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Trayvon Martin case: Lead investigator is reassigned

June 26, 2012|By Michael Muskal
  • George Zimmerman has been charged with second-degree murder in the shooting of Trayvon Martin.
George Zimmerman has been charged with second-degree murder in the shooting… (Seminole County Sheriff's…)

The lead detective in the Trayvon Martin case has been reassigned to the Sanford, Fla., patrol division at his request, police announced Tuesday; he had recommended a manslaughter charge againstĀ  George Zimmerman, who fatally shot the teen.

Christopher Serino will begin his new assignment on July 7, Sanford police spokesman Sgt. David Morgenstern said in a telephone interview with the Los Angeles Times. The move is not a demotion and Serino will continue at his same pay grade, Morgenstern said.

Serino was the lead investigator in the Feb. 26 shooting of Martin, 17, by Zimmerman, 28, at a gated community in Sanford, Fla. Martin, an African American, was unarmed.

Zimmerman, a neighborhood watch volunteer, has said he shot Martin in self-defense. Sanford police did not charge him that night, but civil rights activists led weeks of protests until a special prosecutor was named. The prosecutor brought a second-degree murder charge against Zimmerman, who is in jail awaiting a bail bond hearing set for Friday.

The quality of the local police investigation has been a subject of controversy in the case. The former police chief, Bill Lee, was placed on paid leave after the shooting and was recently officially relieved of all duties.

According to the latest investigative material in the case, released Tuesday, Serino argued in his report that the confrontation with Martin could have been defused if Zimmerman had identified himself as a neighborhood watch volunteer.

Serino said Zimmerman verbally confronted Martin before the pair fought and Zimmerman shot Martin.

Serino wrote in his report that Zimmerman was in his vehicle and that he said he initially avoided Martin because he was afraid. Zimmerman later got out of his vehicle and followed Martin, who was returning from a convenience store.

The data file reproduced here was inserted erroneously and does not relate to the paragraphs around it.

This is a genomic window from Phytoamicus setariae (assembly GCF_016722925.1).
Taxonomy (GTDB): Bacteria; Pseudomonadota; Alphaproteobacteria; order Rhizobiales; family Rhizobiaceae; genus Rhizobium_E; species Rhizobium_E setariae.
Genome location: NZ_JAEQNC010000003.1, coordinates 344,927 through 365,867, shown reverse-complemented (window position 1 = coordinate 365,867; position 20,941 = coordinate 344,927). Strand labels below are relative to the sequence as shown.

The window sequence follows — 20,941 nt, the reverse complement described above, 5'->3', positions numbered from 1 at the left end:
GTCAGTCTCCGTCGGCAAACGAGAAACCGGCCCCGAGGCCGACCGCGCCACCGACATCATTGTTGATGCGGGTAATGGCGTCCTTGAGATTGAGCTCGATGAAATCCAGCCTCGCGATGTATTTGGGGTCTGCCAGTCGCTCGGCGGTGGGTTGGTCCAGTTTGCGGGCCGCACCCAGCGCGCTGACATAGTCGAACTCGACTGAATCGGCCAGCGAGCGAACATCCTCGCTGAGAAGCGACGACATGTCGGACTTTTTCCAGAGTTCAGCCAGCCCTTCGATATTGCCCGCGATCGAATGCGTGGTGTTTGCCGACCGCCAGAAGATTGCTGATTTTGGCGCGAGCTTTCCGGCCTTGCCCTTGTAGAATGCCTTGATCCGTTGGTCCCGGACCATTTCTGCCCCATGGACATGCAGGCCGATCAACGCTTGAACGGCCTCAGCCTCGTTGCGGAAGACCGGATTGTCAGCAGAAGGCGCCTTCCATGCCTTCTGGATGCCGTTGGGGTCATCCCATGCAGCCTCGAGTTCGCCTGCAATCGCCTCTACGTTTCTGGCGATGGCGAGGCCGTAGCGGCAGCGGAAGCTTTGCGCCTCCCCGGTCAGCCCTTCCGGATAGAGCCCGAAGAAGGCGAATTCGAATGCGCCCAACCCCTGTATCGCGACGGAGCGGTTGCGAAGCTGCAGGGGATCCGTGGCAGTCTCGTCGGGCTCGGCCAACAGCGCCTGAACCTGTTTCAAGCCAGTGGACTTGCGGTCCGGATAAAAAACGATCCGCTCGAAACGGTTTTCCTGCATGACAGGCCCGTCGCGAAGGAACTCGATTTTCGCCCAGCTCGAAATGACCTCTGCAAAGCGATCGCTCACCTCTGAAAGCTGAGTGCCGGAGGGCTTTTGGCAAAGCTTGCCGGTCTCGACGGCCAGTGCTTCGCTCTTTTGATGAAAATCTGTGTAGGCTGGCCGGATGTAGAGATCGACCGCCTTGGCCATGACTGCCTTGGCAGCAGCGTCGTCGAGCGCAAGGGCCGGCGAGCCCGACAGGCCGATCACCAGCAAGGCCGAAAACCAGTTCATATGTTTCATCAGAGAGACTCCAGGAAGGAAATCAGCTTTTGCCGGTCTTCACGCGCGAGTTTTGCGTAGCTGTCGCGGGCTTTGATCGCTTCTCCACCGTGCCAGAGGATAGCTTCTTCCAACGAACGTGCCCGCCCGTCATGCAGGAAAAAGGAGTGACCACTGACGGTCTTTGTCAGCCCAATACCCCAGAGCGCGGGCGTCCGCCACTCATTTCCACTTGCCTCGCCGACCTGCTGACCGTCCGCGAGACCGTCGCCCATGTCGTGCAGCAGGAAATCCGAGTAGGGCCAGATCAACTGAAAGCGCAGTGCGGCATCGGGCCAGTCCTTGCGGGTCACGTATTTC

Zimmerman’s  “actions are inconsistent of those of a person who has stated he was in fear of another subject,” Serino wrote.

The detective recommended a charge of manslaughter, but no charge was brought until the special prosecutor was appointed.

Zimmerman presented a different version of the encounter in a video interview with investigators released last week.

Zimmerman said Martin knocked him to the ground, then jumped on top of him, slamming his head against the ground. In the tape, Zimmerman has two bandages on the back of his head. Zimmerman said he grabbed his gun from a holster at his waist before Martin could get it then shot the teenager once in the chest.

After Zimmerman was charged with second-degree murder, he was released on a $150,000 bail bond. That bond was revoked on June 1 after prosecutors argued that he and his wife, Shellie, had misled the court about the amount of money they could afford for bail.

On June 3, Zimmerman surrendered to authorities and was returned to jail. Shellie Zimmerman was charged on June 13 with making a false statement and released on bail.

Zimmerman's lawyers have filed a motion seeking a “reasonable” bail be granted at Friday's bond hearing.

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Join Michael on Google+. Email: michael.muskal@latimes.com

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